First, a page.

• be able to give definitions, formulate statements of the key theorems, such as Lagrange Theorem, Homomorphism Theorem, etc., and present their proofs
  • be able to give definitions, formulate statements of the key theorems, such as Chinese Remainder Theorem, The Fundamental Theorem of Arithmetic, etc., and present their proofs;
  • be able to illustrate the concepts of Ring Theory and Field Theory by specific examples and counter-examples
  • be able to illustrate the concepts of Real Analysis including the axiomatic definition of the set of real numbers; Functional Analysis such as norm, metric, metric spaces; Topology such as a topological space, base of topology by specific examples and counter-examples;
  • be able to give the opposite and the contrapositive statements for a given statement
Course Contents

Course Contents

  • Introduction to Set Theory
    a. Definitions and notations b. Set operations, maps between sets c. Discussion of the proper foundations of the set theory
  • Algebraic Structures: Groups
    a. Definition and basic properties of groups b. Subgroups, quotient groups and homomorphisms, cosets & Lagrange’s theorem. c. Homomorphisms, group isomorphism theorems d. Automorphisms and semi-direct products e. Group actions f. Sylow theorems* g. Classification of Abelian groups* h. Introduction to the representation theory of finite groups*
  • Algebraic Structures: Rings and Fields
    a. Divisibility of integers b. Congruence and modular arithmetic. c. Definition and basic properties of rings d. Ideals, ring homomorphisms e. The Chinese Remainder Theorem f. Definition and basic properties of fields g. Field of complex numbers h. Finite fields i. Rings of polynomials j. Field Theory and Galois theory*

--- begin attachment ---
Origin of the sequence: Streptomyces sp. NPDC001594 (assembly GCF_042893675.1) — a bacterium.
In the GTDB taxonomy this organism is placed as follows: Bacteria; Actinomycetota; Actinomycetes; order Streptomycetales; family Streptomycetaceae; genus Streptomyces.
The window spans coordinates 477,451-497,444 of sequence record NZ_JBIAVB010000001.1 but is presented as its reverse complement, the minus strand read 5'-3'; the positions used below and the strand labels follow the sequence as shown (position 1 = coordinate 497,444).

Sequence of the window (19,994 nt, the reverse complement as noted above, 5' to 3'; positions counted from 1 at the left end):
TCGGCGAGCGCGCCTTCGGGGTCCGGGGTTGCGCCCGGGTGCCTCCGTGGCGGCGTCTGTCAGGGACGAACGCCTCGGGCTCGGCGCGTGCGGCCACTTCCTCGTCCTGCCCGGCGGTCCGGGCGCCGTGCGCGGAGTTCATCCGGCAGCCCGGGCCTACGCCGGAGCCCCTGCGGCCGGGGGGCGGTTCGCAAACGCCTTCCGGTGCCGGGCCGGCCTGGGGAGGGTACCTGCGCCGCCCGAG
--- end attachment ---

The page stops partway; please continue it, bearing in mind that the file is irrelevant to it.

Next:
• Elements of Real Analysis, Functional Analysis and Topology
    Real numbers as a complete ordered field b. The Archimedian property of real numbers c. Equivalent definitions of completeness in an archimedian field d. Representation of real numbers via decimal fractions e. Topological spaces and operations with them f. Continuity, properties of continuous functions g. Metric spaces h. Norm and normed spaces i. Contracting maps, contracting map theorem for complete metric spaces j. Homotopy groups, homotopy equivalence.* k. Coverings, cell spaces (CW-complexes).* l. Differentiable manifolds, diffeomorphisms* m. Tangent vectors and differentials, differential forms*. n. Lie Groups*
  • Introduction to Mathematical Reasoning
  • Mathematical Logic
    Elements of mathematical logic and formal reasoning Course Review
Assessment Elements

Assessment Elements

  • non-blocking Exam-I (midterm)
  • non-blocking Exam-II
  • non-blocking homework and inclass activities
  • non-blocking Exam-III (midterm)
  • blocking UoL (or HSE) exam
Interim Assessment

Interim Assessment

  • Interim assessment (2 module)
    0.35 * Exam-I (midterm) + 0.45 * Exam-II + 0.2 * homework and inclass activities
  • Interim assessment (4 module)
    0.175 * Exam-III (midterm) + 0.05 * homework and inclass activities + 0.325 * Interim assessment (2 module) + 0.45 * UoL (or HSE) exam
Bibliography

Bibliography

Recommended Core Bibliography

  • An introduction to mathematical reasoning : numbers, sets and functions, Eccles, P. J., 2013
  • Discrete mathematics, Biggs, N. L., 2004

Recommended Additional Bibliography

  • Элементы теории функций и функционального анализа, Колмогоров, А. Н., Фомин, С. В., 2006